No, that does not give us license to ignore that our climate does indeed appear to be warmer, and that our collective behaviors are probably influencing it. The deliberately manipulative practice which equates every global climate policy initiative with The Science doesn’t give us license to immediately dismiss any policy or climate discussion, sight unseen, just because we “see the narrative they’re pushing.”

Yes, public health and their missionaries among media institutions aggressively promote narratives about pandemics. They issue noble lies about masks, falsely claiming N95s won’t help private citizens so as to retain limited supply for first responders. They withhold or downplay data if they believe it might induce unwise decisions by citizens. They knowingly conflate severity reduction with infection risk. They flit back-and-forth among mottes-and-baileys constructed from hospital resource strain arguments, long-term costs to public health infrastructure and avoiding active community spread, depending on what will produce the most aggressive sound bite. Without evidence, they immediately dismiss as conspiracy theory plausible, if circumstantial curiosity about the origins of a virus, then call that utterly unscientific practice The Science. As officials, when criticized, they conflate their very selves with The Science. They treat complicated social policies with both costs and benefits – like school and business closures – as synonymous with The Science. As a thing only epidemiologists and virologists get to have opinions about, even when the calculus crosses multiple fields in which those professionals hold no particular expertise. They routinely treat absence of evidence as evidence of absence then condescend to those who actually understand the difference. They parade around lockdown-for-thee-but-not-for-me hypocrisy in full, justified confidence that media institutions will give them a pass.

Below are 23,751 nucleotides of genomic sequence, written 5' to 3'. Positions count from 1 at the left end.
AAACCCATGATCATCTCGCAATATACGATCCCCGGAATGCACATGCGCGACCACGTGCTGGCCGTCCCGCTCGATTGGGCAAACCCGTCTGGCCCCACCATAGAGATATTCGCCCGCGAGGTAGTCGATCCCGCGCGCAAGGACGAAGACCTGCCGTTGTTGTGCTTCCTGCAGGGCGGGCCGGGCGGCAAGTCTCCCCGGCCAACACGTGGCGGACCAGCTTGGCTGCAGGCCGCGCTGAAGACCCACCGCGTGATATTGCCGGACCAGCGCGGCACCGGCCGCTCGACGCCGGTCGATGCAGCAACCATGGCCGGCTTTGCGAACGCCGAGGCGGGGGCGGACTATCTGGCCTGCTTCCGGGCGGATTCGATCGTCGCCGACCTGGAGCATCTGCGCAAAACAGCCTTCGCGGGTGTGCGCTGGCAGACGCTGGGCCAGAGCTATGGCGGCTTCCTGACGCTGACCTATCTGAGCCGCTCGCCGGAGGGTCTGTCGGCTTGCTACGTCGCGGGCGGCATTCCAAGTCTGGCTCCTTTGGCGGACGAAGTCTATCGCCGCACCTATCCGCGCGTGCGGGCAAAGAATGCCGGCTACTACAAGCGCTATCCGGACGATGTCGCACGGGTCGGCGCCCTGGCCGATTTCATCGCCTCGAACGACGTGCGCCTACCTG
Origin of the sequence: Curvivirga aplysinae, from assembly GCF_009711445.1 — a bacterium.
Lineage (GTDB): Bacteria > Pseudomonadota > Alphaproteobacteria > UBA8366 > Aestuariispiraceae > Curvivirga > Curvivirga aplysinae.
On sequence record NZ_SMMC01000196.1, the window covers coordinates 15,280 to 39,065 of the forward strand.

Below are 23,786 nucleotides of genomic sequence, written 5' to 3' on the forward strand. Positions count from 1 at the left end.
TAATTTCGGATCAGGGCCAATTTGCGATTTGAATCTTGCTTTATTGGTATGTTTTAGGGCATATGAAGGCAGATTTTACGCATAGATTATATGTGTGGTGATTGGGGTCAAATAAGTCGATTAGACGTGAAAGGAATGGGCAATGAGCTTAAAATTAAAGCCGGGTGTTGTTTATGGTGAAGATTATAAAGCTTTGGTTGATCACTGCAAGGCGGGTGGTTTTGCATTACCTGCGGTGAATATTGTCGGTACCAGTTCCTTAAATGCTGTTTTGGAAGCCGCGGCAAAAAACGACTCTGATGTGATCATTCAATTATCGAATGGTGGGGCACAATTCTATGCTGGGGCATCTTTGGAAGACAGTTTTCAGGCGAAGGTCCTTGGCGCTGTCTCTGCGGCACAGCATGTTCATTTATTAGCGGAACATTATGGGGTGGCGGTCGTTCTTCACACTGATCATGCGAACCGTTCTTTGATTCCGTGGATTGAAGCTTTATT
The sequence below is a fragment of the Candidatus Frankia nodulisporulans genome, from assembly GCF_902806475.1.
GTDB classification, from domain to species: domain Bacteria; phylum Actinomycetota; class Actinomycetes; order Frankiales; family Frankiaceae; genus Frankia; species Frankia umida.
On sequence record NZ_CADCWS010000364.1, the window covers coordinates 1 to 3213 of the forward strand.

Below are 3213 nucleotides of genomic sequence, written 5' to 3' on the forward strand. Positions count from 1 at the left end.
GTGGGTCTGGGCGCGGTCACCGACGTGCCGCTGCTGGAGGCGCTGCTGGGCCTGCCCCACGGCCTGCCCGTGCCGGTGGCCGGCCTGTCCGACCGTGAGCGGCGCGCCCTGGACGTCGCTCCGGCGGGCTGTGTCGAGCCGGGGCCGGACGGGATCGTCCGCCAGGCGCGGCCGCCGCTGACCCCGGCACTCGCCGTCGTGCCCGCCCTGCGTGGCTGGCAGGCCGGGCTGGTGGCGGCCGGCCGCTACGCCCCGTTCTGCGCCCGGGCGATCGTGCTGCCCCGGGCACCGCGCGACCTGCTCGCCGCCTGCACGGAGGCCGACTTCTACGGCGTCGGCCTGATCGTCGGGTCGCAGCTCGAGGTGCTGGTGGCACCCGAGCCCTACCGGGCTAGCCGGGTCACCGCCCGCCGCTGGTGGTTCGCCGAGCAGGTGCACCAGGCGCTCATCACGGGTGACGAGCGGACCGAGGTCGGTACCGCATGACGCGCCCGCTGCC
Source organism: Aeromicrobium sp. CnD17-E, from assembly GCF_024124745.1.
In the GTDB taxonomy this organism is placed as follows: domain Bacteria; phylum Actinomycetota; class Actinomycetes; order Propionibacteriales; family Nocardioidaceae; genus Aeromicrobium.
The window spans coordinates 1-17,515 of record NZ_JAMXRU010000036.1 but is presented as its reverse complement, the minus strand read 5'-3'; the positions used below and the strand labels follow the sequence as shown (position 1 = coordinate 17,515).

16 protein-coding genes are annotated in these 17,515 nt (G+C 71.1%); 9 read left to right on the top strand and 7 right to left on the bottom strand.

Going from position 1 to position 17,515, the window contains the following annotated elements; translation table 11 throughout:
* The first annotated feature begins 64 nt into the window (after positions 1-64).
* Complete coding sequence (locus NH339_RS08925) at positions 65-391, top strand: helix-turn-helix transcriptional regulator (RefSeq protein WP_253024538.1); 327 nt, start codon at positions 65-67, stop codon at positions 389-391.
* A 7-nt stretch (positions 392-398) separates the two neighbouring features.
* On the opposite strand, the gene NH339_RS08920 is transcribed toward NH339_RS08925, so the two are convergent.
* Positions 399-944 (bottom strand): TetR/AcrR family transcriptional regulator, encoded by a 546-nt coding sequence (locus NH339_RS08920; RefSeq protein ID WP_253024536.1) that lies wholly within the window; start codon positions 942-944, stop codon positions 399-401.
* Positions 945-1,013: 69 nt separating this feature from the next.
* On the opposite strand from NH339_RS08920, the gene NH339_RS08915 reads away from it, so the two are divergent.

No, that doesn’t grant us a license to thoroughly reject the expertise and advice of the field of epidemiology and call ourselves shrewd. No, it doesn’t mean we are expressing some noble form of intellectual autonomy by rejecting an effective vaccine which shows ample evidence of representing a vastly lower risk than contracting the disease it prevents or weakens among most demographic and comorbidity groups. No, it doesn’t mean we ought to lean into every new conspiracy about luciferase, aborted fetus parts, 5g chips, or DNA scrambling that pops out of YouTube or the latest Pentecostal Health and Freedom conference just because our press and public health institutions bombarded us with narratives laden with noble lie after noble lie for 3 years.